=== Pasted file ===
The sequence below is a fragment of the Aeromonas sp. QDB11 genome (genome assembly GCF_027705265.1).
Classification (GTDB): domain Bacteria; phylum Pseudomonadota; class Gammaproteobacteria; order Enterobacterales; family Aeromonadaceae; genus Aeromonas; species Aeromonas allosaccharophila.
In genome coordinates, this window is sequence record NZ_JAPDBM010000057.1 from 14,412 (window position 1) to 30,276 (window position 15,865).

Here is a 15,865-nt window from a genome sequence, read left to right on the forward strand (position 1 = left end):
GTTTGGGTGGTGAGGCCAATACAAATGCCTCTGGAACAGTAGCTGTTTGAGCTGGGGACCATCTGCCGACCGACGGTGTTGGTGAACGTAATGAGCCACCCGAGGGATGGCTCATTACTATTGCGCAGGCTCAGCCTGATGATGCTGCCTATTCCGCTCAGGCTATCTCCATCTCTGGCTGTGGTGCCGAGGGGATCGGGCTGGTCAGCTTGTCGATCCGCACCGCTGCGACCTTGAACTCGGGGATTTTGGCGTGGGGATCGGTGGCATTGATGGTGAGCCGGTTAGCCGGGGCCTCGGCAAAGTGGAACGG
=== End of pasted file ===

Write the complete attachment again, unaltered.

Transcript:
The sequence below is a fragment of the Aeromonas sp. QDB11 genome (genome assembly GCF_027705265.1).
Classification (GTDB): domain Bacteria; phylum Pseudomonadota; class Gammaproteobacteria; order Enterobacterales; family Aeromonadaceae; genus Aeromonas; species Aeromonas allosaccharophila.
In genome coordinates, this window is sequence record NZ_JAPDBM010000057.1 from 14,412 (window position 1) to 30,276 (window position 15,865).

Here is a 15,865-nt window from a genome sequence, read left to right on the forward strand (position 1 = left end):
GTTTGGGTGGTGAGGCCAATACAAATGCCTCTGGAACAGTAGCTGTTTGAGCTGGGGACCATCTGCCGACCGACGGTGTTGGTGAACGTAATGAGCCACCCGAGGGATGGCTCATTACTATTGCGCAGGCTCAGCCTGATGATGCTGCCTATTCCGCTCAGGCTATCTCCATCTCTGGCTGTGGTGCCGAGGGGATCGGGCTGGTCAGCTTGTCGATCCGCACCGCTGCGACCTTGAACTCGGGGATTTTGGCGTGGGGATCGGTGGCATTGATGGTGAGCCGGTTAGCCGGGGCCTCGGCAAAGTGGAACGG